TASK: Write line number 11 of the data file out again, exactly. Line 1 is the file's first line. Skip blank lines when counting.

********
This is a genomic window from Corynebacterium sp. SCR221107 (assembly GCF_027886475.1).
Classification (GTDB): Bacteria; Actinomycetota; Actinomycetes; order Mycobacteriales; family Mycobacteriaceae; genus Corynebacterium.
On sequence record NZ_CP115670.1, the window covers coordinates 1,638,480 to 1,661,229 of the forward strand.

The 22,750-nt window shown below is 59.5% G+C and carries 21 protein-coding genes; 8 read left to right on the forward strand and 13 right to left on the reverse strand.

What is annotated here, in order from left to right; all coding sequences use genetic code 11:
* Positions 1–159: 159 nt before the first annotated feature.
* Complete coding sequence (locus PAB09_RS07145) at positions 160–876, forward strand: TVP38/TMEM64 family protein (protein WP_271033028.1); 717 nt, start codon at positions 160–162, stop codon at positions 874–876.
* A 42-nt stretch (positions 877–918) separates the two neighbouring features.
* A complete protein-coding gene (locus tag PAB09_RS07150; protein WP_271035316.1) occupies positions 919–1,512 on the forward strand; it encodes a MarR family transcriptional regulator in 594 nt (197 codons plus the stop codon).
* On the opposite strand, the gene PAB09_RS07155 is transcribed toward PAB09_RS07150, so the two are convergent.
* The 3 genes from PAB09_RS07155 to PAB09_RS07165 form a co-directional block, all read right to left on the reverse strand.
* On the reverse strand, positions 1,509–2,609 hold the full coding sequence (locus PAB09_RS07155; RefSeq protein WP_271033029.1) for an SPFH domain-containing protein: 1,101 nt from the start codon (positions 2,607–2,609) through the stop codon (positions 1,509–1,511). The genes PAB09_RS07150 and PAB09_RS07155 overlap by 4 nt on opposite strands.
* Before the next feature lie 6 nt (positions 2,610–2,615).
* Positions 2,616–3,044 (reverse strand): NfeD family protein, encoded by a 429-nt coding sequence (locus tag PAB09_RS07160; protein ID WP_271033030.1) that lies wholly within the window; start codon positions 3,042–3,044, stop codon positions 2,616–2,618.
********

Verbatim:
* The 3 genes from PAB09_RS07155 to PAB09_RS07165 form a co-directional block, all read right to left on the reverse strand.